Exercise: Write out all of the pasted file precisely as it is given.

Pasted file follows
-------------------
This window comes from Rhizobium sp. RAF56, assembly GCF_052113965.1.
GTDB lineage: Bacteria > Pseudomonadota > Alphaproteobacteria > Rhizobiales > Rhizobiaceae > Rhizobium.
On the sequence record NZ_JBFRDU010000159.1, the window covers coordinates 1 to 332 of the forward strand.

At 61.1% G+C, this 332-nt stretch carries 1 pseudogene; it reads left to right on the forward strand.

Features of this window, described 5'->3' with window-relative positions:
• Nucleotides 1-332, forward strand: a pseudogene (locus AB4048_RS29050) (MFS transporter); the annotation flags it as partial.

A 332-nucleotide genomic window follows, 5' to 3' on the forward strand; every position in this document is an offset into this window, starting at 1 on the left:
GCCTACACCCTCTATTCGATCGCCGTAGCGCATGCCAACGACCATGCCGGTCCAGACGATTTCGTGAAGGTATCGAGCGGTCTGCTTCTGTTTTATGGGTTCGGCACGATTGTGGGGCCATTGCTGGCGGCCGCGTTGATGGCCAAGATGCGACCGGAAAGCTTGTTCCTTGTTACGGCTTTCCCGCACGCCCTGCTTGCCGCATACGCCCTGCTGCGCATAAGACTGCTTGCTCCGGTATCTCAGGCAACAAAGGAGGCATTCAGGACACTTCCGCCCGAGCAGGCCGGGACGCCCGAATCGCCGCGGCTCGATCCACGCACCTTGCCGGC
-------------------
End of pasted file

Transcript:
This window comes from Rhizobium sp. RAF56, assembly GCF_052113965.1.
GTDB lineage: Bacteria > Pseudomonadota > Alphaproteobacteria > Rhizobiales > Rhizobiaceae > Rhizobium.
On the sequence record NZ_JBFRDU010000159.1, the window covers coordinates 1 to 332 of the forward strand.

At 61.1% G+C, this 332-nt stretch carries 1 pseudogene; it reads left to right on the forward strand.

Features of this window, described 5'->3' with window-relative positions:
• Nucleotides 1-332, forward strand: a pseudogene (locus AB4048_RS29050) (MFS transporter); the annotation flags it as partial.

A 332-nucleotide genomic window follows, 5' to 3' on the forward strand; every position in this document is an offset into this window, starting at 1 on the left:
GCCTACACCCTCTATTCGATCGCCGTAGCGCATGCCAACGACCATGCCGGTCCAGACGATTTCGTGAAGGTATCGAGCGGTCTGCTTCTGTTTTATGGGTTCGGCACGATTGTGGGGCCATTGCTGGCGGCCGCGTTGATGGCCAAGATGCGACCGGAAAGCTTGTTCCTTGTTACGGCTTTCCCGCACGCCCTGCTTGCCGCATACGCCCTGCTGCGCATAAGACTGCTTGCTCCGGTATCTCAGGCAACAAAGGAGGCATTCAGGACACTTCCGCCCGAGCAGGCCGGGACGCCCGAATCGCCGCGGCTCGATCCACGCACCTTGCCGGC